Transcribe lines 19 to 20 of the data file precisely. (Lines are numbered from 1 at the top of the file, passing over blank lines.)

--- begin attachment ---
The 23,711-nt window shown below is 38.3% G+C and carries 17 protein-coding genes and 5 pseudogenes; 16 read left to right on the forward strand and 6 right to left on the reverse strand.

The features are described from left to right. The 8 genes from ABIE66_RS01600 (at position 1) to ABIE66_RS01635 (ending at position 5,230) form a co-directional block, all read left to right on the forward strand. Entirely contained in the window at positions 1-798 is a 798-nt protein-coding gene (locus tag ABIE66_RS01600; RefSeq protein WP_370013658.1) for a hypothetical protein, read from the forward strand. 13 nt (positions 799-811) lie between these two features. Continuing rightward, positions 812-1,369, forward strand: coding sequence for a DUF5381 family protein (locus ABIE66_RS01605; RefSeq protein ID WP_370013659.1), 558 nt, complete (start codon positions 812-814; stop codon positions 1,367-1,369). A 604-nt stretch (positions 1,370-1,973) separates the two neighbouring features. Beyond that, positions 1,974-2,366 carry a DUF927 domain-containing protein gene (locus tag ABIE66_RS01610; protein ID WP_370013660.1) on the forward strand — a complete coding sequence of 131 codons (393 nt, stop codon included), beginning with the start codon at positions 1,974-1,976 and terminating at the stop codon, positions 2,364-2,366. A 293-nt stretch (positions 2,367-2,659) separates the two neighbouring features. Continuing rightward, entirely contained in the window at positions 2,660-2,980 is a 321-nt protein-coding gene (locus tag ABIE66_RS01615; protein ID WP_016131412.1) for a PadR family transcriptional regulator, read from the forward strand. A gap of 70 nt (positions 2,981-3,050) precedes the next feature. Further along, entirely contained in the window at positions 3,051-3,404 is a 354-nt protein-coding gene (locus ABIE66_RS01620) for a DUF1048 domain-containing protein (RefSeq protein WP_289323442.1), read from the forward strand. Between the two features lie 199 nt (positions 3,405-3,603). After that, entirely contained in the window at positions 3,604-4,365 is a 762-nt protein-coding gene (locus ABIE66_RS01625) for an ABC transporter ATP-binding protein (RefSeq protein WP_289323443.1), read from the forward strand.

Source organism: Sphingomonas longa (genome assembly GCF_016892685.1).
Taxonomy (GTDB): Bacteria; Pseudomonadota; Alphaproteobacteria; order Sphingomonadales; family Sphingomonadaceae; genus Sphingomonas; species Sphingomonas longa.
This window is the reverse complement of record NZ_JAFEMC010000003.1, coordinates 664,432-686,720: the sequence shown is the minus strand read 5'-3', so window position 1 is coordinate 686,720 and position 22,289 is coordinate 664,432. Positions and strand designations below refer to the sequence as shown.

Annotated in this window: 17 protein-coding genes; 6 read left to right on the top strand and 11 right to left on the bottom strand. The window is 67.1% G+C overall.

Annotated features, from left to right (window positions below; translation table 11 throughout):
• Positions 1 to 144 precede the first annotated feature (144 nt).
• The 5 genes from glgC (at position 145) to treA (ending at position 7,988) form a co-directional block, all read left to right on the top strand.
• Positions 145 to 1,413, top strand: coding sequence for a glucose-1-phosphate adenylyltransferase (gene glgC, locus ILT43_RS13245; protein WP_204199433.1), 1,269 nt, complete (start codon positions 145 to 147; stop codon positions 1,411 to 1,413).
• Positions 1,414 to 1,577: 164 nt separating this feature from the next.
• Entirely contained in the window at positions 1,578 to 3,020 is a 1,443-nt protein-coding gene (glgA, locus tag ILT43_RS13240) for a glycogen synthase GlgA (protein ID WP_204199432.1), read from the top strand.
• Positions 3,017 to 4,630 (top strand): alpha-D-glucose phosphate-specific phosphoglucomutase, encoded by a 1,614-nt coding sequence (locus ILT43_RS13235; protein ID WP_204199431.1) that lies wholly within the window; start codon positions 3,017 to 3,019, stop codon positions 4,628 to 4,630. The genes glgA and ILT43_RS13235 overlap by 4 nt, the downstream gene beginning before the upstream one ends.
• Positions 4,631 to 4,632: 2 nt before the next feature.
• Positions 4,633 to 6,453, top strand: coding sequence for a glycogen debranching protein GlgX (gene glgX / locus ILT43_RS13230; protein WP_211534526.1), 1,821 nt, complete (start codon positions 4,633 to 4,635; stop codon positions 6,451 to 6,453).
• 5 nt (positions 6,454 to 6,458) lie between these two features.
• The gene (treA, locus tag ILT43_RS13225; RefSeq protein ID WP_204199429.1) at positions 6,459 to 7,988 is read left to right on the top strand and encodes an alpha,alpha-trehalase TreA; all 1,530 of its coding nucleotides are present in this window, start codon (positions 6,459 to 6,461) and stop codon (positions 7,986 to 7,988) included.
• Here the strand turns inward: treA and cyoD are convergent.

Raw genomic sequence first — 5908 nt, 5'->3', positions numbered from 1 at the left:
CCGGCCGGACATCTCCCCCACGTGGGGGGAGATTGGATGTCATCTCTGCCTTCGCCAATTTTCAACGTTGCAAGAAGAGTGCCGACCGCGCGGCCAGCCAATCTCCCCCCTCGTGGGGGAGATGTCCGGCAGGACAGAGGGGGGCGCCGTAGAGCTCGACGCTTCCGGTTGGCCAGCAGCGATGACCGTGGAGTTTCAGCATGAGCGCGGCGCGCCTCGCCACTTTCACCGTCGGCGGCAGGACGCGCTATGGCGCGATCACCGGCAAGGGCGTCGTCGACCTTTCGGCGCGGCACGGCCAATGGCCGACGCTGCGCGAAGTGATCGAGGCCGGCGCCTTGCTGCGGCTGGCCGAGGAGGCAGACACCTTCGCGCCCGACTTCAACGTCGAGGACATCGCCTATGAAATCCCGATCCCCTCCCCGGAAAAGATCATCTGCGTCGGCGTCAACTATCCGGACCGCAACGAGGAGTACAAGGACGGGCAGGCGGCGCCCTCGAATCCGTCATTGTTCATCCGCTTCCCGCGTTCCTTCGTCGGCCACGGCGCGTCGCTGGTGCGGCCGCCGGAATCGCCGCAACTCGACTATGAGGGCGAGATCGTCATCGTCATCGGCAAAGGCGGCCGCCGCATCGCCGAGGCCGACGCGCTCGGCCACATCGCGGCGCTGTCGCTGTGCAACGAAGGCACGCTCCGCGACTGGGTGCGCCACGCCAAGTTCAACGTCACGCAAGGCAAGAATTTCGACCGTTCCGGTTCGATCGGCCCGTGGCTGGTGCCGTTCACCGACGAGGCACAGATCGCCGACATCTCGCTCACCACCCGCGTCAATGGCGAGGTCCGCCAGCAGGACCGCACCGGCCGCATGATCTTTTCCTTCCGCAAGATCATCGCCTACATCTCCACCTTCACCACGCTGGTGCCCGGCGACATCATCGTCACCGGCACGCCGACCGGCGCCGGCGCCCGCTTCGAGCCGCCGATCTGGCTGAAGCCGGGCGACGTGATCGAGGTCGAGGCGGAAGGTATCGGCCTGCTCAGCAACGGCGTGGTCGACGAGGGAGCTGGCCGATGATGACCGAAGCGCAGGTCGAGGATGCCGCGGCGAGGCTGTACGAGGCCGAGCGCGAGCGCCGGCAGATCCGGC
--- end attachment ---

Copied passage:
Raw genomic sequence first — 5908 nt, 5'->3', positions numbered from 1 at the left:
CCGGCCGGACATCTCCCCCACGTGGGGGGAGATTGGATGTCATCTCTGCCTTCGCCAATTTTCAACGTTGCAAGAAGAGTGCCGACCGCGCGGCCAGCCAATCTCCCCCCTCGTGGGGGAGATGTCCGGCAGGACAGAGGGGGGCGCCGTAGAGCTCGACGCTTCCGGTTGGCCAGCAGCGATGACCGTGGAGTTTCAGCATGAGCGCGGCGCGCCTCGCCACTTTCACCGTCGGCGGCAGGACGCGCTATGGCGCGATCACCGGCAAGGGCGTCGTCGACCTTTCGGCGCGGCACGGCCAATGGCCGACGCTGCGCGAAGTGATCGAGGCCGGCGCCTTGCTGCGGCTGGCCGAGGAGGCAGACACCTTCGCGCCCGACTTCAACGTCGAGGACATCGCCTATGAAATCCCGATCCCCTCCCCGGAAAAGATCATCTGCGTCGGCGTCAACTATCCGGACCGCAACGAGGAGTACAAGGACGGGCAGGCGGCGCCCTCGAATCCGTCATTGTTCATCCGCTTCCCGCGTTCCTTCGTCGGCCACGGCGCGTCGCTGGTGCGGCCGCCGGAATCGCCGCAACTCGACTATGAGGGCGAGATCGTCATCGTCATCGGCAAAGGCGGCCGCCGCATCGCCGAGGCCGACGCGCTCGGCCACATCGCGGCGCTGTCGCTGTGCAACGAAGGCACGCTCCGCGACTGGGTGCGCCACGCCAAGTTCAACGTCACGCAAGGCAAGAATTTCGACCGTTCCGGTTCGATCGGCCCGTGGCTGGTGCCGTTCACCGACGAGGCACAGATCGCCGACATCTCGCTCACCACCCGCGTCAATGGCGAGGTCCGCCAGCAGGACCGCACCGGCCGCATGATCTTTTCCTTCCGCAAGATCATCGCCTACATCTCCACCTTCACCACGCTGGTGCCCGGCGACATCATCGTCACCGGCACGCCGACCGGCGCCGGCGCCCGCTTCGAGCCGCCGATCTGGCTGAAGCCGGGCGACGTGATCGAGGTCGAGGCGGAAGGTATCGGCCTGCTCAGCAACGGCGTGGTCGACGAGGGAGCTGGCCGATGATGACCGAAGCGCAGGTCGAGGATGCCGCGGCGAGGCTGTACGAGGCCGAGCGCGAGCGCCGGCAGATCCGGC